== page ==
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Lawsuits Against L.A. County's Gascon Show Inside Turmoil

Los Angeles County District Attorney George Gascón may have survived a recall attempt, but behind the scenes, his office is still a mess, Courthouse News Service reports. In a court filing last month, the DA's office said several members of its staff have experienced "threats of physical harm, experienced physical intimidation, and been relentlessly harassed online" after their testimony in an ongoing civil service proceeding. That harassment, which they said is largely online, has been encouraged by social media posts of current and former prosecutors. The Association of Deputy District Attorneys (ADDA), the union representing rank-and-file prosecutors, filed a lawsuit in 2020, weeks after Gascón took office, in an effort to block his reforms. A judge sided with the union in part, and ruled that prosecutors could still ask for certain sentencing enhancements, including one based on California's three strikes law.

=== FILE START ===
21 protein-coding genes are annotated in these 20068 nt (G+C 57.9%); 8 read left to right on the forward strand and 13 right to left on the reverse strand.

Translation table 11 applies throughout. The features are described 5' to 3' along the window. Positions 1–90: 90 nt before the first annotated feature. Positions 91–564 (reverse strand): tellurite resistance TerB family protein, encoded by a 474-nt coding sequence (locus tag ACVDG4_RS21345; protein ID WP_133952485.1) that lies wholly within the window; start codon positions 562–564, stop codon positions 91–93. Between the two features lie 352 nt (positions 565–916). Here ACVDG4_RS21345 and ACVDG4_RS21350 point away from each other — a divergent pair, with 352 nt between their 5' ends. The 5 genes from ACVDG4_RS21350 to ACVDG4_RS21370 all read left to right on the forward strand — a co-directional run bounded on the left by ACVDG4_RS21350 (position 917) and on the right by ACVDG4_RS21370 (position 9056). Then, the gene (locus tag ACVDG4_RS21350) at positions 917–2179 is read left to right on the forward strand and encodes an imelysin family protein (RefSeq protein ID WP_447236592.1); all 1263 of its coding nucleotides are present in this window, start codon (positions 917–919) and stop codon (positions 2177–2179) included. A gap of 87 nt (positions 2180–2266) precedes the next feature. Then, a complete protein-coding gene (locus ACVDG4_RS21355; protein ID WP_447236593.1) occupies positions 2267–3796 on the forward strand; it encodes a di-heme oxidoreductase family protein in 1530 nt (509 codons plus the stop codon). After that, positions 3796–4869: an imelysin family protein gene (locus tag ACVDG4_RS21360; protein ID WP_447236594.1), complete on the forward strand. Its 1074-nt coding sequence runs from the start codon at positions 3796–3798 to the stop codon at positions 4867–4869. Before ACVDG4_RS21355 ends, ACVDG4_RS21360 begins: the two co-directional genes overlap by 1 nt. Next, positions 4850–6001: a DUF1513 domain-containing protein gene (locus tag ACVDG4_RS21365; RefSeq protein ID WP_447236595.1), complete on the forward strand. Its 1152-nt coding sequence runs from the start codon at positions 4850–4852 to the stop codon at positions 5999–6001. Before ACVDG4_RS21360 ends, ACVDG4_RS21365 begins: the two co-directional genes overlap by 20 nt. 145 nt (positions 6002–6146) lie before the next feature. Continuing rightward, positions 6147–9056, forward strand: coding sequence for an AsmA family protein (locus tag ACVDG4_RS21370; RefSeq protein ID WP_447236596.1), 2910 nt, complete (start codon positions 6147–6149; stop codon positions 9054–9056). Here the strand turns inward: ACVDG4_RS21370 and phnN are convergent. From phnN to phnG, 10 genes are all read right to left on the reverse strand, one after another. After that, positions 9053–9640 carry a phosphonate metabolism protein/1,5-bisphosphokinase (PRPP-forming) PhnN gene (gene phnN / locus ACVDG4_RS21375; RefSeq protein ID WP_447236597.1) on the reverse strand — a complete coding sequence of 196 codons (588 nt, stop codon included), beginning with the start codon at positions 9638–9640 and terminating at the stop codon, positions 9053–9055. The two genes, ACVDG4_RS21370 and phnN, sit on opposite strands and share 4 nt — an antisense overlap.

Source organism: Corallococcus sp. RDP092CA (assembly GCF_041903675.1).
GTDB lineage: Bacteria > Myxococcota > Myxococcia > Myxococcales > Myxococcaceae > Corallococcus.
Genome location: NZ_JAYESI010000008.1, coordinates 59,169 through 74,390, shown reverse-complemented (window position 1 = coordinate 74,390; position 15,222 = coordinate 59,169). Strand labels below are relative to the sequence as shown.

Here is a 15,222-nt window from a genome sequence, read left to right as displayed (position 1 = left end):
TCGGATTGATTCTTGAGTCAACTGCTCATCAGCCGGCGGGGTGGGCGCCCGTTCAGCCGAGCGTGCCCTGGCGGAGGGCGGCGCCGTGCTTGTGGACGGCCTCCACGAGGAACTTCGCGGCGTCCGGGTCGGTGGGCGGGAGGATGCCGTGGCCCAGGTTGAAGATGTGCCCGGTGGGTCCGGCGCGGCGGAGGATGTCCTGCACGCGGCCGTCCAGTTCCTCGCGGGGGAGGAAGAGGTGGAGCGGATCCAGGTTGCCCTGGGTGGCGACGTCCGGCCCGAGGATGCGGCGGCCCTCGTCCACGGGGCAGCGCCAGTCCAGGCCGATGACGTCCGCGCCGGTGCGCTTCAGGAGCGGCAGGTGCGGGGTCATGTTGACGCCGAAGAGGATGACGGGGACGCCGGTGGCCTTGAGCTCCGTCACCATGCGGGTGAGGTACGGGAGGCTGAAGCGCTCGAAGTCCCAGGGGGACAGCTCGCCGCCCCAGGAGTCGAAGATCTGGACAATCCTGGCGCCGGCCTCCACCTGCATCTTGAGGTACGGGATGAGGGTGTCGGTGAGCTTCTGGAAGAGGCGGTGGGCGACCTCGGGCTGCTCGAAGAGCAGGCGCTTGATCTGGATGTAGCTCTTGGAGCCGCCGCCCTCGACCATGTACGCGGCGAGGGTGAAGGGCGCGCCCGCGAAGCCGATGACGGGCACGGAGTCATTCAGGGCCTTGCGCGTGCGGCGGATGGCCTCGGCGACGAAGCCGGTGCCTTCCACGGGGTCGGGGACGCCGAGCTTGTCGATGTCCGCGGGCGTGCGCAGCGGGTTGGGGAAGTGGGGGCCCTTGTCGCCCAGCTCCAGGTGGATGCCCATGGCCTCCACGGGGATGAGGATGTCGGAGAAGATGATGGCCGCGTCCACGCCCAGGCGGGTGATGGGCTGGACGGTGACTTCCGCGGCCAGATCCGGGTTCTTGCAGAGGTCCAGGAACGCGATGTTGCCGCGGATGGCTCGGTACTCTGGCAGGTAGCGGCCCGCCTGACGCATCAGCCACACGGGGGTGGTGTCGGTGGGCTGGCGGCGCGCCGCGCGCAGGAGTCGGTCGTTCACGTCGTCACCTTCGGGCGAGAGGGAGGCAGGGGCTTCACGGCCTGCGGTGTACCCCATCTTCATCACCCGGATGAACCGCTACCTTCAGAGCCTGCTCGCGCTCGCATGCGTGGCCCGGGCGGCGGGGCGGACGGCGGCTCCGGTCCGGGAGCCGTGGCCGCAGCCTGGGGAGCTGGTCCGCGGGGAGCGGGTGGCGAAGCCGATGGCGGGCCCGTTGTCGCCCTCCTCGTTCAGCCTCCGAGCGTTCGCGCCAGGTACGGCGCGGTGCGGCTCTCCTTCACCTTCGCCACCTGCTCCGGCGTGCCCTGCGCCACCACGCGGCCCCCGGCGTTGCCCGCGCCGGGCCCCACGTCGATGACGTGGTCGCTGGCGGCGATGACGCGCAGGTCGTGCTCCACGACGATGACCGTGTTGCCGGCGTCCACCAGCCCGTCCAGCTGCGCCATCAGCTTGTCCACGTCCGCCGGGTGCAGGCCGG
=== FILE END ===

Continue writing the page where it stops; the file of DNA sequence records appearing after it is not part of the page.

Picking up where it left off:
The ADDA sued Gascón again in 2021 over six new hires by the DA, all from the public defenders office, another county agency. The issue was that the attorneys were hired with "grade III" and "grade IV" designations, civil service levels that correspond with higher pay. Usually, prosecutors must work for a certain amount of time and take a written test before attaining the positions. These new hires, the union said, were effectively jumping the queue. Although the dispute is on its face about pay designations and civil service rules, its subtext runs much deeper. Some of the former public defenders have been accused of harboring left-wing ideologies — for example, believing that the police should be "defunded" or that prisons should be abolished or "reimagined." Fighting the new hires was yet another way for rank-and-file prosecutors to contest Gascón's reforms.

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